TREE REMOVALS AND SALINE SEEPAGE IN VICTORIAN CATCHMENTS: SOME HYDROLOGIC AND ECONOMIC RESULTS Report as inadecuate




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Average salt concentrations in a number of Victorian streams are related statistically to the proportions of their catchments cleared of trees for agriculture and to other catchment variables. A causal relationship is assumed, so that an economic evaluation of one of the external benefits of tree retention in a given catchment can be estimated. This is done by using the model to predict stream salinity increases that would occur with further clearing, and estimating the costs of such increases by either the costs experienced by water users, or the costs of restoring stream salinity to the original level. The methods are illustrated by application to a representative catchment.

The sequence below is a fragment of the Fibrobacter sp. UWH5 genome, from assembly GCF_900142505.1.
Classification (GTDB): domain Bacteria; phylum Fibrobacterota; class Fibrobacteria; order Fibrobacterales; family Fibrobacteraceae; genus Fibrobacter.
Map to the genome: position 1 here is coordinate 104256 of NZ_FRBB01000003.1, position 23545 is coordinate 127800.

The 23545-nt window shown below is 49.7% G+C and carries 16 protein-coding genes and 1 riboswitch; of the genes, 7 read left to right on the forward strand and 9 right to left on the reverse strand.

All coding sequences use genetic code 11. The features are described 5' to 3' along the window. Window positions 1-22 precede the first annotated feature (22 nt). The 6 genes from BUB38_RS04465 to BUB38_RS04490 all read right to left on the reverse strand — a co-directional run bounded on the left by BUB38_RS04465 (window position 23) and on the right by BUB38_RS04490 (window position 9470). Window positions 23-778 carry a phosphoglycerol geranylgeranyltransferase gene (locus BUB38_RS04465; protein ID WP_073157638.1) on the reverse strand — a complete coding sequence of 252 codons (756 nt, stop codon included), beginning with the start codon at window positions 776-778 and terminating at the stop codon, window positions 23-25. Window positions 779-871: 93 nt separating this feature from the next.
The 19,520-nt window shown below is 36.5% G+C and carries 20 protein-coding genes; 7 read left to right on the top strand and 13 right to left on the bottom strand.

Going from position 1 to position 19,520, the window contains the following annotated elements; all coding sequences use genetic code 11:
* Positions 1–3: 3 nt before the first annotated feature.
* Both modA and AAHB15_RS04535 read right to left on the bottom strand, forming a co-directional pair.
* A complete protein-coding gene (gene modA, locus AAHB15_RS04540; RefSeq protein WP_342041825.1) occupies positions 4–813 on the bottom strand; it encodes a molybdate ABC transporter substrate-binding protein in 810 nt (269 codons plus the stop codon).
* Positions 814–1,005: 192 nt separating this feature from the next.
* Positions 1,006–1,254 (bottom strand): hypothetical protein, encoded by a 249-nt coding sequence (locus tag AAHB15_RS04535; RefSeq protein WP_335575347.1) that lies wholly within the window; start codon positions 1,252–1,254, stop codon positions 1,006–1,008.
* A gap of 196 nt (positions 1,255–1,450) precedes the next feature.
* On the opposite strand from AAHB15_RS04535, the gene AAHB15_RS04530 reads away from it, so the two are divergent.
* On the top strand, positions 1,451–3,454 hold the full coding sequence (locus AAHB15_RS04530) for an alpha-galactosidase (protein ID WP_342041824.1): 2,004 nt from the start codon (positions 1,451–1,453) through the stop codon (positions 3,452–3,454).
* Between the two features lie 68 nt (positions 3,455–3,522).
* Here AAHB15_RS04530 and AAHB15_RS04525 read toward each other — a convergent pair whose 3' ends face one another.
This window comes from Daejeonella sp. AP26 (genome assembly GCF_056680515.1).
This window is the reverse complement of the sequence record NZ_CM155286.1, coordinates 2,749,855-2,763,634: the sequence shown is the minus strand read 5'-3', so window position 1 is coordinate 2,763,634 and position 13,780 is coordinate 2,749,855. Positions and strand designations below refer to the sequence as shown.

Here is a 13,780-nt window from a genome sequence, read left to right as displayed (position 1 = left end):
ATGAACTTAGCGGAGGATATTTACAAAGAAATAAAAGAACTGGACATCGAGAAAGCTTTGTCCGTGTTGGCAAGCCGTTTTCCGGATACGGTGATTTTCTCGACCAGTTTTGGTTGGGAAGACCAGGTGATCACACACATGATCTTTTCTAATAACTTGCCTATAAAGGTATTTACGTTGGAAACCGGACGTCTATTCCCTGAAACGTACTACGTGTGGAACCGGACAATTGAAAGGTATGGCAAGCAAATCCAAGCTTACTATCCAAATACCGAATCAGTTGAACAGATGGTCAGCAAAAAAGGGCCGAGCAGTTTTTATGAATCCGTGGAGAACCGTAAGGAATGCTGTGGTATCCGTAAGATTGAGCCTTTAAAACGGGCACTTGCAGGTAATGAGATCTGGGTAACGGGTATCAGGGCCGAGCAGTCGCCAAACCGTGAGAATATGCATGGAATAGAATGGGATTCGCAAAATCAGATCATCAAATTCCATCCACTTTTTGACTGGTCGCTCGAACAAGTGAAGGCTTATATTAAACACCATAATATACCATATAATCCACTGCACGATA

Subject(s): Land Economics/Use

Resource /Energy Economics and Policy

Issue Date: 1981-08

Publication Type: Journal Article

PURL Identifier: http://purl.umn.edu/22865 Published in: Australian Journal of Agricultural Economics, Volume 25, Number 2 Page range: 134-148

Total Pages: 15

Record appears in: Australian Agricultural and Resource Economics Society (AARES) > Australian Journal of Agricultural Economics





Author: Greig, P.J. ; Devonshire, P.G.

Source: http://ageconsearch.umn.edu/record/22865?ln=en







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